Entia Luma device image

Entia, a medical technology company, has partnered with Hull University Teaching Hospitals NHS Trust to deploy home monitoring solutions to patients who are currently shielding.

Since necessary lockdown measures were introduced in England at the beginning of March, people living with health conditions, such as chronic kidney disease, have had to minimise routine but necessary testing, due to their vulnerability to COVID-19.

This means healthcare professionals have had less available information to monitor their patients, which is important for making optimal treatment decisions and avoiding harm to patients. If conditions are not monitored as closely in the long-term, there is also an increased risk of poorer health outcomes.

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To combat this problem, Hull University Teaching Hospitals NHS Trust has partnered with Entia, a medical technology company, to deliver 50 home monitoring solutions to vulnerable patients within the area.

These devices allow patients with chronic kidney disease living with anaemia to test their haemoglobin levels from their home. The results are then reported to their healthcare team monthly.

This method of testing will allow those at risk during the coronavirus pandemic to continue having their condition monitored, allowing treatments to be adjusted and any potential deterioration in health to be detected quickly, all while patients remain safer at home.

The patients are receiving a Luma device from Entia, along with regular testing kits, which is enough for them to test their haemoglobin levels twice a week. Using this information, the healthcare professional can track the progression of their condition and take this into account when prescribing or adjusting medication.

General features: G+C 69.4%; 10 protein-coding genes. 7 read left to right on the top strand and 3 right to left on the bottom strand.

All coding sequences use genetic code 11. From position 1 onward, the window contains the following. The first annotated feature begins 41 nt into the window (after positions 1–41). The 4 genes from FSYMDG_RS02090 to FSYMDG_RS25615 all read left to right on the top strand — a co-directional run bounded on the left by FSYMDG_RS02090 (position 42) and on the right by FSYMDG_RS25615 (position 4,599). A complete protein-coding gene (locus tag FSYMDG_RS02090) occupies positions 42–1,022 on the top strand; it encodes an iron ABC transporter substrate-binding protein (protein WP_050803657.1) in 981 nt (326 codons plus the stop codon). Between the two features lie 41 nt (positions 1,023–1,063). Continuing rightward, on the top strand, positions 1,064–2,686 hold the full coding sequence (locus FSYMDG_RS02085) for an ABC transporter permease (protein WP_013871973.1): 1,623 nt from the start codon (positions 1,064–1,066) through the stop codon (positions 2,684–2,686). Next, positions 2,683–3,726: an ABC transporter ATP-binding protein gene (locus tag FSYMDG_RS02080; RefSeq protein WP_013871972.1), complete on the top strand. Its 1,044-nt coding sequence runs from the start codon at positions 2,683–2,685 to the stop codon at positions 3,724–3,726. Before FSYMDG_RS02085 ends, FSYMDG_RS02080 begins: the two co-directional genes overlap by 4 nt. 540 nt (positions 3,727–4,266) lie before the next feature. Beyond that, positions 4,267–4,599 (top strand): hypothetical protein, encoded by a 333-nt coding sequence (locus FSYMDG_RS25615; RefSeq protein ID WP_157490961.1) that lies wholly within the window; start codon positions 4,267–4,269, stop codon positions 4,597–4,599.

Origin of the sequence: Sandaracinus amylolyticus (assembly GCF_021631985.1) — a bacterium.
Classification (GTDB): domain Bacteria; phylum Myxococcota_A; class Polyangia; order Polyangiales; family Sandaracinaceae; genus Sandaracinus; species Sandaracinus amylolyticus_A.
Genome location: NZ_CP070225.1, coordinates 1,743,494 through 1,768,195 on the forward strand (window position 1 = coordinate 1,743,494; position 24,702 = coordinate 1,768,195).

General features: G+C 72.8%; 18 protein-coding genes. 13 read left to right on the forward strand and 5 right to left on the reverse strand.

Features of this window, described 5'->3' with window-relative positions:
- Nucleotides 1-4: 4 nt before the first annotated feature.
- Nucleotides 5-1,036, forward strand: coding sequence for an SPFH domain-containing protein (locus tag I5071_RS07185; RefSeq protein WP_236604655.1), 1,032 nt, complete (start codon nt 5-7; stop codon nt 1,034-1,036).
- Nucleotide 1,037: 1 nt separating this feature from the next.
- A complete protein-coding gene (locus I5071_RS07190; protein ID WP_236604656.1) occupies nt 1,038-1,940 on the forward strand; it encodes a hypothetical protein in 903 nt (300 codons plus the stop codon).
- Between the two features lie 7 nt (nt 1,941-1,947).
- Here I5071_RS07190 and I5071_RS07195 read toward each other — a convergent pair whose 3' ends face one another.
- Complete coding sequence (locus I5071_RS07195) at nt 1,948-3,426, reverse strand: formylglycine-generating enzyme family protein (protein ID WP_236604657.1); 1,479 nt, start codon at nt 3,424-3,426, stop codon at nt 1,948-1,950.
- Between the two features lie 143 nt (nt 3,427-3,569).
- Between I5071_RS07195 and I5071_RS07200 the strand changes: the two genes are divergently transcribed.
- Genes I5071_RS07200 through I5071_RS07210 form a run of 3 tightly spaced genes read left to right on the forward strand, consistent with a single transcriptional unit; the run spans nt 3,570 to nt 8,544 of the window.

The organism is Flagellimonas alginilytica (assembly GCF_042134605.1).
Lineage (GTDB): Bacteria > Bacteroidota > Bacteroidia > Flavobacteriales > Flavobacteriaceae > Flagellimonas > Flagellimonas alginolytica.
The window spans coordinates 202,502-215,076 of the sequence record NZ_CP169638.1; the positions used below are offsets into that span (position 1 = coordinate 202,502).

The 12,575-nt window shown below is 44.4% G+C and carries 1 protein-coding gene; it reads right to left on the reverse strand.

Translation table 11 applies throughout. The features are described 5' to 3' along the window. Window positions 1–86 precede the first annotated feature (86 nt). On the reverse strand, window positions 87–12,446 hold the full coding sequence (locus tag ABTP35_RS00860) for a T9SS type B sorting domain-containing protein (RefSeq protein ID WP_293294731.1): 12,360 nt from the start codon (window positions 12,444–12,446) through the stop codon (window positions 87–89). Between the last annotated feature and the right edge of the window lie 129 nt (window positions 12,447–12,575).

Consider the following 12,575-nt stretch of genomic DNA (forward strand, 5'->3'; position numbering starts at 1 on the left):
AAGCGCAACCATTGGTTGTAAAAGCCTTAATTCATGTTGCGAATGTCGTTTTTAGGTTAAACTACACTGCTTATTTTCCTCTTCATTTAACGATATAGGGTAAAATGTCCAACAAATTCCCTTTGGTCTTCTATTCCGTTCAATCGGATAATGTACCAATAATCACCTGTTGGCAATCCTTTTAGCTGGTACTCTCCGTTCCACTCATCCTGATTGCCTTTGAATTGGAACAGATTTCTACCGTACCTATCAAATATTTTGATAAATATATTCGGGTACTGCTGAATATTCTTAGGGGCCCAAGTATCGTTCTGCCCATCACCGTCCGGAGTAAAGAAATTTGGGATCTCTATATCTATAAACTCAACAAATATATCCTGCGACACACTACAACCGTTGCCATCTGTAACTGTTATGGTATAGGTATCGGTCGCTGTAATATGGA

This ensures that patients only go into hospital when the benefits outweigh the risks.

Discussing the collaboration, Professor Bhandari from Hull University Teaching Hospitals NHS Trust said: ‘“We have been working in collaboration with Entia on Luma to allow many of our highly vulnerable renal anaemia patients to remain safely at home whilst still optimising their haemoglobin levels.

“This improves their quality of life, empowers them with their own healthcare and potentially reduces the burden on hospitals. This is the future.”

Entia and Hull University Teaching Hospitals NHS Trust, with support from government funding, provided through UK Research and Innovation’s Industrial Strategy Challenge Fund, were already working together on the development of one of their upcoming home monitoring solutions.

Andy Jones, Medical Manufacturing Challenge Director at Innovate UK/UKRI, commented: “This project is a perfect, real-life example of the unique health infrastructure the UK is building, by funding science innovation, working with the NHS, academia and small business and creating a whole new medicines, medical technology and vaccines industry that can tackle today’s health challenges and those of the future.”

COVID-19 resulted in an accelerated deployment of the home monitoring solution, which was fully supported by Innovate UK.

Entia intends to also use this deployment to gather insight and further develop its home monitoring solutions. Now, thanks to further funding from Innovate UK’s COVID-19 Response Fund, additional NHS partnerships have been made possible.

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